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Patient engagement is more than just a piece of the Meaningful Use requirements – it’s a long-term strategy for improving healthcare. We recently wrote a post on the 7 ways patient engagement can make and save you money. Beyond the clear financial benefits of patient engagement, it’s clear patient engagement can have a huge impact on care outcomes. When patients are more engaged in their care, they’re more likely to adhere to treatment plans, spot the warning signs, and connect with their doctor before a minor problem becomes catastrophic.

“The interest in patient engagement is because of countless studies and empirical data that have confirmed what our common sense has known for years – when people are empowered and have a voice, you have better outcomes.”

Chris Cashwell, Lincor Solutions

But for many providers, how to actually achieve patient engagement is a mystery. How do you actually get patients engage? What do patients what? What does it take to really empower patients so that they can take up the role of care partner? These questions served as the starting point for our infographic on patient engagement below.

What we found from our research is that patients want better ways to connect with their doctors and manage their health with modern technology. Though most doctors offices still rely on telephone calls, for instance, many patients would prefer to communicate via email or text. Having a way to conveniently access their medical records too, would get patients more engaged in their personal healthcare. In fact, 41% of patients would even consider switching physicians if they couldn’t get access to their medical records online.  That’s huge. It means getting that kind of access is becoming such an important thing to patients, that it’s beginning to outweigh the value of their doctor-patient relationship.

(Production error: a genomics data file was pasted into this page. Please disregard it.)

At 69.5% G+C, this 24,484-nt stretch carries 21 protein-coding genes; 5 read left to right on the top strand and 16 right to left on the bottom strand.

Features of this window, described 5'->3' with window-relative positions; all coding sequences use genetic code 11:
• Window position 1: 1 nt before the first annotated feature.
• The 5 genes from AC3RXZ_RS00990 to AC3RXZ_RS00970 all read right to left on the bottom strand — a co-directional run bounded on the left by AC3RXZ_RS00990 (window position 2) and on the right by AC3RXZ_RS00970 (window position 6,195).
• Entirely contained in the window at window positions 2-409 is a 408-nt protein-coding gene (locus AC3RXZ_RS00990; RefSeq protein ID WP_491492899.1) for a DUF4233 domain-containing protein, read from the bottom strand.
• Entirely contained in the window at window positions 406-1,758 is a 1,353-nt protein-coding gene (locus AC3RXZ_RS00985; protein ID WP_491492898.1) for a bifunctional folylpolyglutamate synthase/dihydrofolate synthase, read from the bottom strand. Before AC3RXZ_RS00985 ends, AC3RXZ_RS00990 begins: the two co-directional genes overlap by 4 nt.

Many patients are also experimenting with mHealth apps and telemedicine. And that’s no wonder since 64% of American adults now own a smartphone. Patients are becoming more open to new ways of receiving care (like via telemedicine) and managing their health via their smartphones. In fact, 75% of patients who haven’t used telemedicine before, said they were interested in trying it as an alternative to an urgent care visit. And an overwhelming 96% of patients said they believe mHealth apps would help them improve their care. 9/10  patients in a recent survey said if their physician prescribed an app, they’d use it.

All those stats give physicians a clearer roadmap to how to increase patient engagement. If you can get more patients using reliable, quality mHealth apps and engage with them online the way other businesses do, you’re likely to see a huge difference in your quality of care. Follow the steps we’ve outlined in our patient engagement infographic below, and watch your practice change for the better.

How to increase patient engagement infographic


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